Cancer Research UK challenges teens to get podcasting
Cancer Research UK launches its first ever on March 5, giving teenagers across the UK the chance to air their views about a range of hot topics. The top three podcasts will be featured on the charity's website, as well as winning their creators one of three fantastic prizes.
Launched ahead of the Easter holidays, the marks the start of National Science and Engineering Week (7-16 March 2008). SciencePod challenges students aged 14 to 16 to explore controversial issues in health and science and create a short podcast about the impact they have on people's lives. Students can choose between four topics: 'Should under 18s be allowed to use sunbeds?'; 'Is the cervical cancer vaccine a good idea?'; 'Should smoking be totally banned?' and 'Diet and cancer: does it matter what we eat?'
Entries will be judged by a panel of expert podcasters, including BBC Radio One drivetime presenter, DJ Scott Mills, The Guardian's science journalist, Alok Jha, and Cancer Research UK's Dr Kat Arney, who presents the charity's monthly podcast.
The competition is open to GCSE students and links in with the Science, English, Media and Citizenship curricula. To find out how to take part, visit now for details. The closing date is 30 April, making the Easter holidays the perfect time for teens to research and record their podcasts.
Radio One DJ, Scott Mills said: "I've been lucky enough to be involved in podcasting right from the start. I've always loved new technologies and communication - and podcasting combines both."
The competition reflects the increase in the use of podcasting as a method of communicating science in schools, by scientific research organisations* and the media. By encouraging students to develop the creative and technical skills necessary to take part, Cancer Research UK is helping to equip future scientists and journalists with new techniques to communicate their work.
Sam Codrington, science teacher at St Benedict's School, Ealing said: "Science can be so exciting if you make it relevant to young people. Like a good radio programme, science podcasting should encourage debate and catch listeners' attention."
Competition organiser, Cancer Research UK's Josephine Querido, said: "Science is continually changing and developing, as is the technology available to help us communicate it. We need to give young people the skills to research and debate evidence and think about the impact it will have on their lives and the decisions they make."
To enter and find out more go to: .
For media enquiries please contact the Cancer Research UK press office on 020 7061 8300 or, out of hours, the duty press officer on 07050 264059.
Notes to Editor
*Cancer Research UK, The Royal Society, and the Medical Research Council are all using podcasts to help communicate their scientific research to the public. Support for the competition also came from teachers' feedback.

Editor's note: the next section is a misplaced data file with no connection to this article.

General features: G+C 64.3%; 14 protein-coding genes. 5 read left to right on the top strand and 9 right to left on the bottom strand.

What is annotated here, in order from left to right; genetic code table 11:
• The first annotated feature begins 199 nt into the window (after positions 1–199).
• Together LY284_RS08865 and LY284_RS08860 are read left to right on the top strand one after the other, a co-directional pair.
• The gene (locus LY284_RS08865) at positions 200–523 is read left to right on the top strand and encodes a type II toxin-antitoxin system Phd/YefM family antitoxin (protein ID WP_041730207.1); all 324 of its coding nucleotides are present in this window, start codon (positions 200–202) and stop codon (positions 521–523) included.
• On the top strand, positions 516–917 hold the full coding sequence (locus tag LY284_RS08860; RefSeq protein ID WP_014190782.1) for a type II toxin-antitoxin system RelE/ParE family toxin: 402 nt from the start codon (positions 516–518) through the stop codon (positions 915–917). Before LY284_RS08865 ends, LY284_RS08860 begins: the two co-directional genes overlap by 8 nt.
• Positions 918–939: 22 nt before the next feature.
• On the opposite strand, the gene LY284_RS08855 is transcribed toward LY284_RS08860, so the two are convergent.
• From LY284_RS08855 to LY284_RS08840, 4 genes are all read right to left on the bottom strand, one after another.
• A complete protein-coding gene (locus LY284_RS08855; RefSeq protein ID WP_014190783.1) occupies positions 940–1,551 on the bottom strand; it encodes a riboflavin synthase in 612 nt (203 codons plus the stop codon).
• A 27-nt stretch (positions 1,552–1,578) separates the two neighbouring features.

Cancer Research UK was the first UK medical research charity to produce a monthly podcast, launched in October 2006.
This SciencePod competition coincides with the start of National Science and Engineering Week which runs from 7-16 March 2008.
First prize is a digital camcorder and second prize is an mp3 player, kindly donated by Samsung. Third prize is a webcam.
The SciencePod competition will be judged on accuracy, argument (participants should make sure their podcast is well planned and thought-out) and creativity (how will you make your podcast stand out from the crowd?). Technical skills are a second priority.
Cancer Research UK podcast and Youth and Schools website
Cancer Research UK's monthly podcasts showcase every aspect of the charity's work - covering world-class scientific research, health awareness campaigns, fundraising campaigns, survivors' stories and much more. Each show is around fifteen minutes long and is designed to appeal to all ages. Click on the link to listen to the latest podcast: http://info.cancerresearchuk.org/news/podcast/
The Youth and Schools section of the Cancer Research UK website provides information about cancer and science for young people and their teachers: http://info.cancerresearchuk.org/youthandschools/.
About Cancer Research UK
- Together with its partners and supporters, Cancer Research UK's vision is to beat cancer.
- Cancer Research UK carries out world-class research to improve understanding of the disease and find out how to prevent, diagnose and treat different kinds of cancer.
- Cancer Research UK ensures that its findings are used to improve the lives of all cancer patients.
- Cancer Research UK helps people to understand cancer, the progress that is being made and the choices each person can make.
- Cancer Research UK works in partnership with others to achieve the greatest impact in the global fight against cancer.
- For further information about Cancer Research UK's work or to find out how to support the charity, please call 020 7009 8820 or visit our homepage.